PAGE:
- Series: Princeton Science Library
- Paperback: 248 pages
- Publisher: Princeton University Press; Princeton Science Library edition (February 8, 2009)
- Language: English
- ISBN-10: 0691141347
- ISBN-13: 978-0691141343
- Product Dimensions: 6 x 0.5 x 9.5 inches
- Shipping Weight: 9.6 ounces
- Average Customer Review: 122 customer reviews
- Amazon Best Sellers Rank: #825,342 in Books (See Top 100 in Books)
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e: The Story of a Number (Princeton Science Library) Princeton Science Library Edition
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Until about 1975, logarithms were every scientist's best friend. They were the basis of the slide rule that was the totemic wand of the trade, listed in huge books consulted in every library. Then hand-held calculators arrived, and within a few years slide rules were museum pieces.
But e remains, the center of the natural logarithmic function and of calculus. Eli Maor's book is the only more or less popular account of the history of this universal constant. Maor gives human faces to fundamental mathematics, as in his fantasia of a meeting between Johann Bernoulli and J.S. Bach. e: The Story of a Number would be an excellent choice for a high school or college student of trigonometry or calculus. --Mary Ellen Curtin --This text refers to an out of print or unavailable edition of this title.
From Library Journal
Everyone whose mathematical education has gone beyond elementary school is familiar with the number known as pi. Far fewer have been introduced to e, a number that is of equal importance in theoretical mathematics. Maor (mathematics, Northeastern Illinois Univ.) tries to fill this gap with this excellent book. He traces the history of mathematics from the 16th century to the present through the intriguing properties of this number. Maor says that his book is aimed at the reader with a "modest" mathematical background. Be warned that his definition of modest may not be yours. The text introduces and discusses logarithms, limits, calculus, differential equations, and even the theory of functions of complex variables. Not easy stuff! Nevertheless, the writing is clear and the material fascinating. Highly recommended.
- Harold D. Shane, Baruch Coll., CUNY
Copyright 1994 Reed Business Information, Inc. --This text refers to an out of print or unavailable edition of this title.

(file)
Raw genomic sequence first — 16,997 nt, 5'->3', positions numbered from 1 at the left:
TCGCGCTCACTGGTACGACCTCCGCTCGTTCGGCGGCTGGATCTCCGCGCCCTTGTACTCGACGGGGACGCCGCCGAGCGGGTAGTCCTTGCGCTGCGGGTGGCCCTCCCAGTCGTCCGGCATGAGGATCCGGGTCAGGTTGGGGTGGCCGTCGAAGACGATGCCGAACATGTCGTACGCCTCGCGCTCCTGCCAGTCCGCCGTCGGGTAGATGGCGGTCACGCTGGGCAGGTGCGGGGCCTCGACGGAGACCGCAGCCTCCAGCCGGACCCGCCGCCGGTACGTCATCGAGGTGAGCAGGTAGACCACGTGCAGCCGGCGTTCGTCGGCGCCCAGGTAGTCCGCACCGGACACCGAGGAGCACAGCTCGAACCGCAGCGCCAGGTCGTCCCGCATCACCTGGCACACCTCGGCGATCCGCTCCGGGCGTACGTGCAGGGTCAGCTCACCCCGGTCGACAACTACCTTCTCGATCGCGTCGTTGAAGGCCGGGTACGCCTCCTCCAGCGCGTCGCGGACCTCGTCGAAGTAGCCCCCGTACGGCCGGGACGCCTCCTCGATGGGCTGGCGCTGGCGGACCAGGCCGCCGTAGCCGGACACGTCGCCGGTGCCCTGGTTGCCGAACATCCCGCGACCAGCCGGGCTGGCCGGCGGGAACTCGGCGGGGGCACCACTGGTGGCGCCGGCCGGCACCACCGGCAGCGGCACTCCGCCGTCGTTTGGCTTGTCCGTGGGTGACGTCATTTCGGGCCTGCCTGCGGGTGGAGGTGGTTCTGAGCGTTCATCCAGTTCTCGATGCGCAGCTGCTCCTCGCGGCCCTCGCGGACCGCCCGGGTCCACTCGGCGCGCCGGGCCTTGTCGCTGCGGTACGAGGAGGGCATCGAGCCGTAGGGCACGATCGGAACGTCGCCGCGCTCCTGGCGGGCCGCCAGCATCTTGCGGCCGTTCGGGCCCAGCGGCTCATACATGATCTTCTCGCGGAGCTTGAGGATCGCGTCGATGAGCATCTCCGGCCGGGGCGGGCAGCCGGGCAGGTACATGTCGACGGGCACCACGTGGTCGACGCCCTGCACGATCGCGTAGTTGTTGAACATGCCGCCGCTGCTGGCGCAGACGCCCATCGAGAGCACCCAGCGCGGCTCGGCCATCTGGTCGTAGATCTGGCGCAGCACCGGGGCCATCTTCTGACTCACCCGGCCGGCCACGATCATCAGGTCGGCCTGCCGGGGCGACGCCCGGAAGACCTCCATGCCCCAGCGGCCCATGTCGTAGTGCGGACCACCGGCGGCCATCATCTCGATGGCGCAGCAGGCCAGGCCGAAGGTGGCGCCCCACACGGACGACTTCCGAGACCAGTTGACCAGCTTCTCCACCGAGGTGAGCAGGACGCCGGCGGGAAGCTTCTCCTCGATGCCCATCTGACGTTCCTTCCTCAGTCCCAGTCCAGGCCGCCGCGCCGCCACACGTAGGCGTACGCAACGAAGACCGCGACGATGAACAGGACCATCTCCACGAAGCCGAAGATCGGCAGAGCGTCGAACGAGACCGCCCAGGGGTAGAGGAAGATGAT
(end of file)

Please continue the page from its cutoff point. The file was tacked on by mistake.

Top customer reviews
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As for the content, once I learned to read gibberish, I found the math interesting and the story delightful for amateur mathematicians. Many forgotten facts returned and even a few new connections were made, such as the sinh and cosh relation to the imaginary circular functions. I recommend reading this in print format and not as an e-book. The chapter on Euler rocks!
As the title implies, the book catalogs the development of the number "e", the base of the natural logarithm. For me, a college math major, the nature and origin of this mysterious number were quite hazy. Born in the era of electronic calculators, I could not fathom the utility of logarithm tables and slide rules, which dominated the anxieties of science and math students for centuries before my time. This book allowed me to feel the pain of those ghostly legions who wrestled with these tools, albeit in a pleasantly blunted way!
Some reviewers have opined that the book gets off subject a lot, but I did not find this to be the case. All the subjects covered were necessary chapters in the development of "e" and the science of logarithmic functions. The book is full of historical detail and anecdotes, in the style of Men of Mathematics, or Aubrey's Lives, but offers more technical grit than those books, like the Dunham books. In particular, information about Napier and the Bernoullis was all really new to me. The development of calculus, on the other hand, has been done to death, and is probably more of interest to high schoolers.
In any event, the book is relatively short, so if the format does not appeal to you, you will not have wasted too much time on it, and I bet you will have learned at least something. I think this book would be a fantastic adjuct to the high school calculus course.
I haven't seen the printed version but if it is of good printing quality, I would recommend it to anybody interested in the history of mathematics and the peculiarities of transcendental numbers. Now the reading experience was shadowed by my trying to understand what the misprinted equations really mean.